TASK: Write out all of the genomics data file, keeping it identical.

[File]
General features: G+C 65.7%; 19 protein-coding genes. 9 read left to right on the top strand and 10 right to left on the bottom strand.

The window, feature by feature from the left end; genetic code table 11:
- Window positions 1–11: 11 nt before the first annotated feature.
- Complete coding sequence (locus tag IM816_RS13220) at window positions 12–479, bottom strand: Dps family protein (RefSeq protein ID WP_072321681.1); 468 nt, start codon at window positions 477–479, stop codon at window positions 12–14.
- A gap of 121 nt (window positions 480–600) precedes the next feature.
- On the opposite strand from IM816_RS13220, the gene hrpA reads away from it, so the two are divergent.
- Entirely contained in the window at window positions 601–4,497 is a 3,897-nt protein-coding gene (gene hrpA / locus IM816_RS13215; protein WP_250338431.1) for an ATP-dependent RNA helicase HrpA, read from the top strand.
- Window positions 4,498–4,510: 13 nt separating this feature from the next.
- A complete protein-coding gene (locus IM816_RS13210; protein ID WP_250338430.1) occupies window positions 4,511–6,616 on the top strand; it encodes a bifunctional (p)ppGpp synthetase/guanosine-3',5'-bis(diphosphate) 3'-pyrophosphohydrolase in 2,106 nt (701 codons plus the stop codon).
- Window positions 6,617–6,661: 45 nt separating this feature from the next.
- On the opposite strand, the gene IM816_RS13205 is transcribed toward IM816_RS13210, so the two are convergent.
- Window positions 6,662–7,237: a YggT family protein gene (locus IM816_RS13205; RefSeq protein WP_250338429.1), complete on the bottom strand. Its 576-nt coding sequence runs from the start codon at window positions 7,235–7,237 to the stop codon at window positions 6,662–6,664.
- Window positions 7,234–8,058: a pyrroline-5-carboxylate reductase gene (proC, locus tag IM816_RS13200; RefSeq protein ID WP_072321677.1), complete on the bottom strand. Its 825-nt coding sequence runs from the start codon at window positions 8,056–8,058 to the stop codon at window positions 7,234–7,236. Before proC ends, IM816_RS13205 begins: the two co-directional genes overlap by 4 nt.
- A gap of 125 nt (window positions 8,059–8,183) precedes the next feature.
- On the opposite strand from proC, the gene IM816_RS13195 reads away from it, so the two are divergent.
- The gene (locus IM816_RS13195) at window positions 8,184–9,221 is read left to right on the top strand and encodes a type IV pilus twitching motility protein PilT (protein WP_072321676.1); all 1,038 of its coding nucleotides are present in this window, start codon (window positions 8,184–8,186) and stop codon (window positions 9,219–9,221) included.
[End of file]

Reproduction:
General features: G+C 65.7%; 19 protein-coding genes. 9 read left to right on the top strand and 10 right to left on the bottom strand.

The window, feature by feature from the left end; genetic code table 11:
- Window positions 1–11: 11 nt before the first annotated feature.
- Complete coding sequence (locus tag IM816_RS13220) at window positions 12–479, bottom strand: Dps family protein (RefSeq protein ID WP_072321681.1); 468 nt, start codon at window positions 477–479, stop codon at window positions 12–14.
- A gap of 121 nt (window positions 480–600) precedes the next feature.
- On the opposite strand from IM816_RS13220, the gene hrpA reads away from it, so the two are divergent.
- Entirely contained in the window at window positions 601–4,497 is a 3,897-nt protein-coding gene (gene hrpA / locus IM816_RS13215; protein WP_250338431.1) for an ATP-dependent RNA helicase HrpA, read from the top strand.
- Window positions 4,498–4,510: 13 nt separating this feature from the next.
- A complete protein-coding gene (locus IM816_RS13210; protein ID WP_250338430.1) occupies window positions 4,511–6,616 on the top strand; it encodes a bifunctional (p)ppGpp synthetase/guanosine-3',5'-bis(diphosphate) 3'-pyrophosphohydrolase in 2,106 nt (701 codons plus the stop codon).
- Window positions 6,617–6,661: 45 nt separating this feature from the next.
- On the opposite strand, the gene IM816_RS13205 is transcribed toward IM816_RS13210, so the two are convergent.
- Window positions 6,662–7,237: a YggT family protein gene (locus IM816_RS13205; RefSeq protein WP_250338429.1), complete on the bottom strand. Its 576-nt coding sequence runs from the start codon at window positions 7,235–7,237 to the stop codon at window positions 6,662–6,664.
- Window positions 7,234–8,058: a pyrroline-5-carboxylate reductase gene (proC, locus tag IM816_RS13200; RefSeq protein ID WP_072321677.1), complete on the bottom strand. Its 825-nt coding sequence runs from the start codon at window positions 8,056–8,058 to the stop codon at window positions 7,234–7,236. Before proC ends, IM816_RS13205 begins: the two co-directional genes overlap by 4 nt.
- A gap of 125 nt (window positions 8,059–8,183) precedes the next feature.
- On the opposite strand from proC, the gene IM816_RS13195 reads away from it, so the two are divergent.
- The gene (locus IM816_RS13195) at window positions 8,184–9,221 is read left to right on the top strand and encodes a type IV pilus twitching motility protein PilT (protein WP_072321676.1); all 1,038 of its coding nucleotides are present in this window, start codon (window positions 8,184–8,186) and stop codon (window positions 9,219–9,221) included.